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Thesis Format

Integrated Article


Doctor of Philosophy




Charles, Rice


Chronic Inflammatory Demyelinating Polyneuropathy (CIDP) is an inflammatory autoimmune peripheral nerve disorder. CIDP is associated with demyelination, slow motor nerve-conduction velocity, and distal muscle weakness. CIDP is under-recognized due to its heterogeneous presentation and the limitations of clinical diagnostic criteria. Using a combination of electrophysiology and muscle imaging techniques the four studies outlined in this thesis systemically investigate the impacts of this demyelinating disease on motor nerves and their innervated muscles.

The first two studies examine the neuronal consequences of demyelination caused by CIDP and the following two studies investigate how skeletal muscle is affected by these neuronal complications. Specifically, the purpose of study 1 was to investigate whether patients with CIDP demonstrate motor unit loss, and to determine the neuromuscular transmission stability of motor units. Results showed patients with CIDP have reduced motor unit number estimates (MUNEs), in addition to motor unit instability and transmission blocking in the tibialis anterior (TA) muscle. The purpose of study 2 was to investigate modifications to motor unit discharge characteristics of affected motor units. The results indicate CIDP leads to axonal or neuromuscular block and abnormally high motor unit firing rates of early recruited motor units as a compensatory mechanism to mitigate the frank neuronal loss in the TA.

The purpose of studies 3 and 4 was to assess the consequences of peripheral axon loss and motor unit instability on muscle quality and quantity in patients with CIDP. It is critical to investigate whether these neuronal changes precipitate uniform alterations in musculature. Study 3 showed that patients with CIDP have less overall muscle mass and more non-contractile tissue infiltration in the TA of the anterior leg compartment. Study 4, demonstrated that muscles in the posterior leg compartment, that differ functionally from the TA and are innervated by a different portion of the sciatic nerve undergo similar morphological changes to the TA. In combination, these neuronal deficits and skeletal muscle structural abnormalities likely lead to muscle weakness and functional impairment seen in patients with CIDP. Together these studies form a foundational understanding of how CIDP impacts both nervous and muscle tissue at a systems level.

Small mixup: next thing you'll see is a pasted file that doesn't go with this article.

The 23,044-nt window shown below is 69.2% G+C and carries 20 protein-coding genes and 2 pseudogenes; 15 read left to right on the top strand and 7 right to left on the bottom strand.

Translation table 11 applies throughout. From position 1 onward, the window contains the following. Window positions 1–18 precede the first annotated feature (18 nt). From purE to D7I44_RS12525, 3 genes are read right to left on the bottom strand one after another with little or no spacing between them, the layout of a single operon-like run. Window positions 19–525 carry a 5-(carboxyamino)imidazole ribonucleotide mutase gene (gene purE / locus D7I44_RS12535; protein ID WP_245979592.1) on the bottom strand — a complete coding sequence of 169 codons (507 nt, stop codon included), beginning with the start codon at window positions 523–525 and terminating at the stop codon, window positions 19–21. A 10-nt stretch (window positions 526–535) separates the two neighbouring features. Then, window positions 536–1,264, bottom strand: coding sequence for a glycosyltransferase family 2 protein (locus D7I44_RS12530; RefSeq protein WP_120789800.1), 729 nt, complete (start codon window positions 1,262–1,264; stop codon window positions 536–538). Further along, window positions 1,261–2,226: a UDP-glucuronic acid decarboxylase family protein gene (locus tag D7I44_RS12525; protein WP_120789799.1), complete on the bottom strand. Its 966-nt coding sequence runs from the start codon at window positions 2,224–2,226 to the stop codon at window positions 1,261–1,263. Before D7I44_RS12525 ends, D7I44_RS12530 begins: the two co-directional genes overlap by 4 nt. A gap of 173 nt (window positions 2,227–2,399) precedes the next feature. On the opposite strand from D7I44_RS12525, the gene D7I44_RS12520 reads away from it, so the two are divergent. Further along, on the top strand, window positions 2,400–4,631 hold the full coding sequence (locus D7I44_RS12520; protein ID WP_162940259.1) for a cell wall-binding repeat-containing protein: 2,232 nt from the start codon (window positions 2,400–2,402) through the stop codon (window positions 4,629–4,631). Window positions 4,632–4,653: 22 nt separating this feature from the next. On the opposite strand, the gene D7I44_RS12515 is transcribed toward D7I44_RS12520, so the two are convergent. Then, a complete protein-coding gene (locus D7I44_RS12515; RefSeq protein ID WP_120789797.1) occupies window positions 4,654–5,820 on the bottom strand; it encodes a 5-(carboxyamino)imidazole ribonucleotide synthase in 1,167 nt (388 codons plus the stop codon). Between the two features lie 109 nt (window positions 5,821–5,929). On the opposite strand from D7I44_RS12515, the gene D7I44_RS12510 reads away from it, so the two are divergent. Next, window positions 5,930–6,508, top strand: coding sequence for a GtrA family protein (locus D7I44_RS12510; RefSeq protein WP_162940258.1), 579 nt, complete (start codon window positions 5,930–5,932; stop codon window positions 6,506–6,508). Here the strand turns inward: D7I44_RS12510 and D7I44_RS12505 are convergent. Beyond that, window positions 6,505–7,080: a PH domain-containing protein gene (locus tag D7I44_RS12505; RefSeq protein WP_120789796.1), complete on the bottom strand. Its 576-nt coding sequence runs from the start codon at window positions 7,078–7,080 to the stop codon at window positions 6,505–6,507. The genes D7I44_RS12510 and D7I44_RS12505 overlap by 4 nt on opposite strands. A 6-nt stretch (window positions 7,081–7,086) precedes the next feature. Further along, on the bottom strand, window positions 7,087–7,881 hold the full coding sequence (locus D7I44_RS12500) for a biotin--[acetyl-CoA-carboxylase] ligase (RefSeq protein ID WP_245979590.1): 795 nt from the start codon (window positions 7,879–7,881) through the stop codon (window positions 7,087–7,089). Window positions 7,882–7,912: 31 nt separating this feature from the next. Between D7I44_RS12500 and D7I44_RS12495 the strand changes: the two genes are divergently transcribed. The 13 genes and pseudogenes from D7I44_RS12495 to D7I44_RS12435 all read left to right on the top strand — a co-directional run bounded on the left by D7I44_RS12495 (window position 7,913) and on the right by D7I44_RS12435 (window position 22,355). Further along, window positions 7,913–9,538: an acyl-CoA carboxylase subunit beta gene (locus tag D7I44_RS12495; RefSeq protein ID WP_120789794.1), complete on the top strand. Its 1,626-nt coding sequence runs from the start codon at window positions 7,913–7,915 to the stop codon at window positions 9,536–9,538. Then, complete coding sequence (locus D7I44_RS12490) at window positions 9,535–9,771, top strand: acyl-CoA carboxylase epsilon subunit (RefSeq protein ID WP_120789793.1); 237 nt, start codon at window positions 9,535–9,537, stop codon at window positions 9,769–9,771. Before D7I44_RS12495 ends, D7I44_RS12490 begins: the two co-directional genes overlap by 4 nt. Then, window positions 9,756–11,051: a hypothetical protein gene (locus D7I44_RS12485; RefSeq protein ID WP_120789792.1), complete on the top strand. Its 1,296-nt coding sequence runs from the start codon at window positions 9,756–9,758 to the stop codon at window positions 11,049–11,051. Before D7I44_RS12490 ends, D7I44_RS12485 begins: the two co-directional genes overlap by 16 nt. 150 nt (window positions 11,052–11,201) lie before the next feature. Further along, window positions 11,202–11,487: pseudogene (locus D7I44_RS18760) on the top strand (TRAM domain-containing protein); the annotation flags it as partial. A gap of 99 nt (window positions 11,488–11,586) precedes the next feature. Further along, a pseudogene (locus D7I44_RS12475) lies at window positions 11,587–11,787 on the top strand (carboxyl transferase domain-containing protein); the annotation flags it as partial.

Summary for Lay Audience

Chronic inflammatory demyelinating polyneuropathy (CIDP) is an ultra rare immune mediated neurological disorder in which there is inflammation of peripheral nerves and destruction of the fatty protective covering (myelin sheath) surrounding the nerves, which affects how fast the nerve signals are transmitted to their attached muscles. This causes weakness, paralysis and/or impairment in motor function, especially of the arms and legs. Sensory disturbance may also be present. The motor and sensory impairments usually affect both sides of the body (symmetrical), and the degree of severity and the course of disease may vary greatly among individuals. Tests that can be of diagnostic help include nerve conduction testing and electromyography that demonstrate slow nerve conduction velocities, lumbar puncture with evidence of elevated spinal fluid protein and magnetic resonance imaging (MRI) of the nerve roots looking for enlargement and signs of inflammation. Despite this there is a lack of awareness and knowledge surrounding a specific cause and disease mechanism in CIDP making diagnosing the disease very difficult.

To date no studies have systematically investigated the neuronal and musculoskeletal consequences of this nerve disease. Therefore, it is critical to study the function of the peripheral nerves in this inflammatory disorder as well as their connection to skeletal muscle. In this work I investigated two main phenomenon related to CIDP. The first two studies of this thesis quantify the loss of motor nerves as well the health of the remaining motor nerves in response to the demyelinating process. The two subsequent studies investigate the repercussions of motor unit loss on the amount and quality of the muscles attached to these unhealthy nerves. The findings from this work demonstrate that patients with CIDP not only have fewer motor units; the remaining motor units are very unhealthy. This reduction of motor units in combination with the poor connection these motor units have with their attached muscle leads to major losses in the amount and quality of muscle tissue. Overall, this work provides compelling evidence for the reasoning behind the functional strength decrements patients exhibit with CIDP.

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Creative Commons Attribution-Noncommercial 4.0 License
This work is licensed under a Creative Commons Attribution-Noncommercial 4.0 License